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In Praise of “Devout Catholics”

David Klinghoffer

Kenneth_R._Miller.jpg

I’m not a Catholic, and we stay away from commenting on political races here. But I can’t resist noting consternation in some quarters at the description of Democratic VP pick Tim Kaine as a “devout Catholic.” This is notwithstanding his position as a self-characterized “strong supporter of Roe v. Wade.” See, for example, Alexandra DeSanctis at National Review Online, “Is Tim Kaine a ‘Devout Catholic’?

What an interesting word. “Devout,” of course, is a habitual media label for anyone in public life who makes a display of loyalty to faith, while simultaneously slipping loose of basic ideas associated with his religious affiliation in favor of preferred liberal or secular ones. The day Senator Kaine was announced as Mrs. Clinton’s running mate, I recall listening to two NPR reporters gushing on and on about his devotion to his faith. It’s as if there were a script they follow.

Catholics, compared to Protestants or Jews, seem the most likely to come in for such treatment. Maybe that’s because only the Catholic Church has a Pope, with all that suggests about a uniform teaching tradition. A “devout” Catholic putting a stamp of approval on an idea contrary to that tradition has a special usefulness for propagandists.

Case in point? That would have to be Brown University biologist Kenneth Miller, author of Finding Darwin’s God and a perennial presence in the debate about evolution and intelligent design. But if you follow our work at Evolution News, you knew I was going to say that. Look here for our ample coverage of his part in the ID controversy. Man, is he ever “devout”! A Google search proves it — in no particular order:

  • “Many religious people have found ways to reconcile their religious beliefs with acceptance of evolution — a prominent example being Kenneth Miller, …who both champions the teaching of evolution in public schools and is a devout Catholic.” (Washington Post)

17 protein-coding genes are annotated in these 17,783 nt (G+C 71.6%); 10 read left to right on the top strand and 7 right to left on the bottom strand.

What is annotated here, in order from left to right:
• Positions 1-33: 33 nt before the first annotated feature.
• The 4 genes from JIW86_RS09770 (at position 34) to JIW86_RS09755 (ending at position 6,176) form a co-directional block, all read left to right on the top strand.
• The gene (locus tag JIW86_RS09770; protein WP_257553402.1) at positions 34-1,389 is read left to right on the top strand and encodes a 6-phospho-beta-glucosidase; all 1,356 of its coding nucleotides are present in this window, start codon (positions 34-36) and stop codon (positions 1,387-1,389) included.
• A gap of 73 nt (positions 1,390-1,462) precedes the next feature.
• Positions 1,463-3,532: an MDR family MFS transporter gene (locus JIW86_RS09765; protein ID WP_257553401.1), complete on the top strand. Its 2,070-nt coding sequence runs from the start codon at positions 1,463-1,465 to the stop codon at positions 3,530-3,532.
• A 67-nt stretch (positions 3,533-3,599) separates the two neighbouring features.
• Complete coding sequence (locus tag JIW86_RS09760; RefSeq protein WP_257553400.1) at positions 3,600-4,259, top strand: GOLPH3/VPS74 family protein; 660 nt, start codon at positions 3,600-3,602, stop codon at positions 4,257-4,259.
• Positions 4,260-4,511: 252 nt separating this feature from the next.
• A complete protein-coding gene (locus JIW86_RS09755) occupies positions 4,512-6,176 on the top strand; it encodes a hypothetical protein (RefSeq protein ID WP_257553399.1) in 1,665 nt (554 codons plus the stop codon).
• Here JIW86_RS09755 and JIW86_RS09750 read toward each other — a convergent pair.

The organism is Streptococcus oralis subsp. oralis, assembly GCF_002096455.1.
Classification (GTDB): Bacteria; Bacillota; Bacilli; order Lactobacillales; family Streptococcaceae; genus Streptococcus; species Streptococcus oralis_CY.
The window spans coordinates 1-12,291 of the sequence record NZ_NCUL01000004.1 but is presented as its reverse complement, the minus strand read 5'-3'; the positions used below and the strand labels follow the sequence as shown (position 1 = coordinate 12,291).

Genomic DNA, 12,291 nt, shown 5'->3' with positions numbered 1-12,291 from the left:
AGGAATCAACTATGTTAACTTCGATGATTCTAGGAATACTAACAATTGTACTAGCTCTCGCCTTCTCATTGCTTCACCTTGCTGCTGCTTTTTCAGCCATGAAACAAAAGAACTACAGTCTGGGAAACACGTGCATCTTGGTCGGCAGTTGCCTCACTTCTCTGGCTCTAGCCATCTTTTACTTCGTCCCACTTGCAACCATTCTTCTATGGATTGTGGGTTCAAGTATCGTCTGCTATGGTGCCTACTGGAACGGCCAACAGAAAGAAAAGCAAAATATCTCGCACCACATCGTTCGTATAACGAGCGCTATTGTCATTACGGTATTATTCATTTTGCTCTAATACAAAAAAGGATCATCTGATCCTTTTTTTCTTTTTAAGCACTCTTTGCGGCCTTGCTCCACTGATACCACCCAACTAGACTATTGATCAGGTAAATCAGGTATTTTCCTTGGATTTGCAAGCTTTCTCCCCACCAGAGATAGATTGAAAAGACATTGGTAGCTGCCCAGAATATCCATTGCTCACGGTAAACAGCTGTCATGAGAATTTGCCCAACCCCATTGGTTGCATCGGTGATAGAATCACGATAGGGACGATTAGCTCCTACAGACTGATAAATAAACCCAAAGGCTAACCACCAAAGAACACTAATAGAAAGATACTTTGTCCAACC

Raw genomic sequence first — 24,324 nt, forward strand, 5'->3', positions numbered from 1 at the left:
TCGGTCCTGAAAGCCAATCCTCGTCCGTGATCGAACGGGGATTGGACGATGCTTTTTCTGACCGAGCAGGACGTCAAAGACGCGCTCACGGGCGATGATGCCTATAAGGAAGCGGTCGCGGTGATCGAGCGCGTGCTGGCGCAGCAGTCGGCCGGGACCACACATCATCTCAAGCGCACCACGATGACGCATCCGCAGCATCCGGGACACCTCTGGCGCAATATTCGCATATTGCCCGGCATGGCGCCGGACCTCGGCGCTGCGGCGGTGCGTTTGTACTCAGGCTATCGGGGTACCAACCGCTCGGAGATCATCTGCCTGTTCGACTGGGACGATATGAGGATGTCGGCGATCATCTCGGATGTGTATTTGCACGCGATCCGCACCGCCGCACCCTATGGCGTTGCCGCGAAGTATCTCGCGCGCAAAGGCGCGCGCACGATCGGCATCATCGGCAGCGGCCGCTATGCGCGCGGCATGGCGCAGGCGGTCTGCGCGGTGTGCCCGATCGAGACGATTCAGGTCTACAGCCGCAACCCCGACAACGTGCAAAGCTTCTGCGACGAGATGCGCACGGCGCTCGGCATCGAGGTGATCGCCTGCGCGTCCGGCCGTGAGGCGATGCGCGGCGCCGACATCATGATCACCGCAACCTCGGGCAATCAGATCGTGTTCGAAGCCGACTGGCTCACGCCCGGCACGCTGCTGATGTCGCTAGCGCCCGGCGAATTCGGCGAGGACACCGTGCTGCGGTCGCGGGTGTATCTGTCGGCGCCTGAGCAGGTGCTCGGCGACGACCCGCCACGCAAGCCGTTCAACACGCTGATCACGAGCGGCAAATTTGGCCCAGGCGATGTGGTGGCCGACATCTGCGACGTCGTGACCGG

• “Biologist and author Dr. Kenneth Miller, evolutionist and devout Catholic, to speak on ‘Common ground between God and Evolution'” (Berea.edu)

  • “…a devout Catholic whose defense of science/evolution helped destroy Intelligent Design” (Friendly Atheist)

  • “A leading and outspoken defender of evolution is Brown University professor Kenneth Miller, who interestingly enough also happens to be a devout Catholic.” (busted halo)

  • “Miller has consistently staked out views recognizing that science and religion must remain separated — despite his own devoutly held Roman Catholic religious convictions.” (Amazon review of Finding Darwin’s God)

  • “Kenneth Miller — himself a devout Catholic…” (Amazon review)

  • “Miller proves you can be devout without poisoning scientific ideas…” (Amazon review)

  • “As a devout Catholic, Miller can sympathize with the religious motives behind creationism and ID.” (Amazon review)

  • “A self-described devout Catholic, Miller testified…” (“Speaker slams intelligent design,” The Athens News)

  • “…he is also a devout Catholic: ‘I believe that God is the author of all things…'” (The Battle Over the Meaning of Everything: Evolution, Intelligent Design, and a School Board in Dover, PA)